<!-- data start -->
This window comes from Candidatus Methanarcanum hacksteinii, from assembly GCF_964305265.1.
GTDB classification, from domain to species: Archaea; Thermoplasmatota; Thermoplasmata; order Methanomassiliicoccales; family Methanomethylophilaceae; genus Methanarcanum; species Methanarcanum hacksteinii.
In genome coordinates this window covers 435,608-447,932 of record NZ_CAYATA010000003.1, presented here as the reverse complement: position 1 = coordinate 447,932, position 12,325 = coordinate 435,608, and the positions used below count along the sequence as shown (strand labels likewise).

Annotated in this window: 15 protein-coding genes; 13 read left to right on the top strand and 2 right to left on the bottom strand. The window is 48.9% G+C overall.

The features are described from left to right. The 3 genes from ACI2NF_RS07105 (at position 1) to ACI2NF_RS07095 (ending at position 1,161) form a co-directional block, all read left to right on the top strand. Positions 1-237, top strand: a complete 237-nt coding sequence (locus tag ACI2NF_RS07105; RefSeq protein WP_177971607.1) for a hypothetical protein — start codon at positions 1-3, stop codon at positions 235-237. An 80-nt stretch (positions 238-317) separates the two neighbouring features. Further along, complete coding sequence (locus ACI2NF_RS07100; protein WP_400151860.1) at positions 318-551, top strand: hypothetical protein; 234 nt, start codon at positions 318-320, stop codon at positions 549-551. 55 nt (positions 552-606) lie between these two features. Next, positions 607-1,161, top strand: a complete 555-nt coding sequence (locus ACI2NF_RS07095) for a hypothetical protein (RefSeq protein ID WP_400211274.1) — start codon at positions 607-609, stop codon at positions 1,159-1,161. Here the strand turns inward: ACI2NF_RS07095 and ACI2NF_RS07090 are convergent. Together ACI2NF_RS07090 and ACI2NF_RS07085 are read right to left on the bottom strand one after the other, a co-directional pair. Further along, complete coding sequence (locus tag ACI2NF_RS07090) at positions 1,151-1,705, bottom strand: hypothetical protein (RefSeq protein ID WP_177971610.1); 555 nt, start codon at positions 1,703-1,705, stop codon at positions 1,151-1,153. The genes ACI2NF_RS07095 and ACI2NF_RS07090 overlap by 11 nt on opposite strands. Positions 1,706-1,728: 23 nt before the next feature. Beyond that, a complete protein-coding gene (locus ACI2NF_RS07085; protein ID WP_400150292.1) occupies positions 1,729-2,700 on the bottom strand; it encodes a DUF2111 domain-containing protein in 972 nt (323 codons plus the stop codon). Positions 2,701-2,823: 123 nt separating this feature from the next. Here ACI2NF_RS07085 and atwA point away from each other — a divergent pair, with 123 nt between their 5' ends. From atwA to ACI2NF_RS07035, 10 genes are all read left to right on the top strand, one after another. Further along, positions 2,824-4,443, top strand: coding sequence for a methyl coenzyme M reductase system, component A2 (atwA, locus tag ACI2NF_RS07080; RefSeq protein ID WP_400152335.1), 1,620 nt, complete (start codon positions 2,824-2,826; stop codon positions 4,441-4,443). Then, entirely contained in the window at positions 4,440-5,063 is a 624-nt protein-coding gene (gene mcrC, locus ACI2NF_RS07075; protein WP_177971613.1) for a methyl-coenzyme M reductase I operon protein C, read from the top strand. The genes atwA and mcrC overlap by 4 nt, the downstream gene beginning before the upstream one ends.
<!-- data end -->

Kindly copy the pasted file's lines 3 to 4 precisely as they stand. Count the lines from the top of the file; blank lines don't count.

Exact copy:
In genome coordinates this window covers 435,608-447,932 of record NZ_CAYATA010000003.1, presented here as the reverse complement: position 1 = coordinate 447,932, position 12,325 = coordinate 435,608, and the positions used below count along the sequence as shown (strand labels likewise).

Annotated in this window: 15 protein-coding genes; 13 read left to right on the top strand and 2 right to left on the bottom strand. The window is 48.9% G+C overall.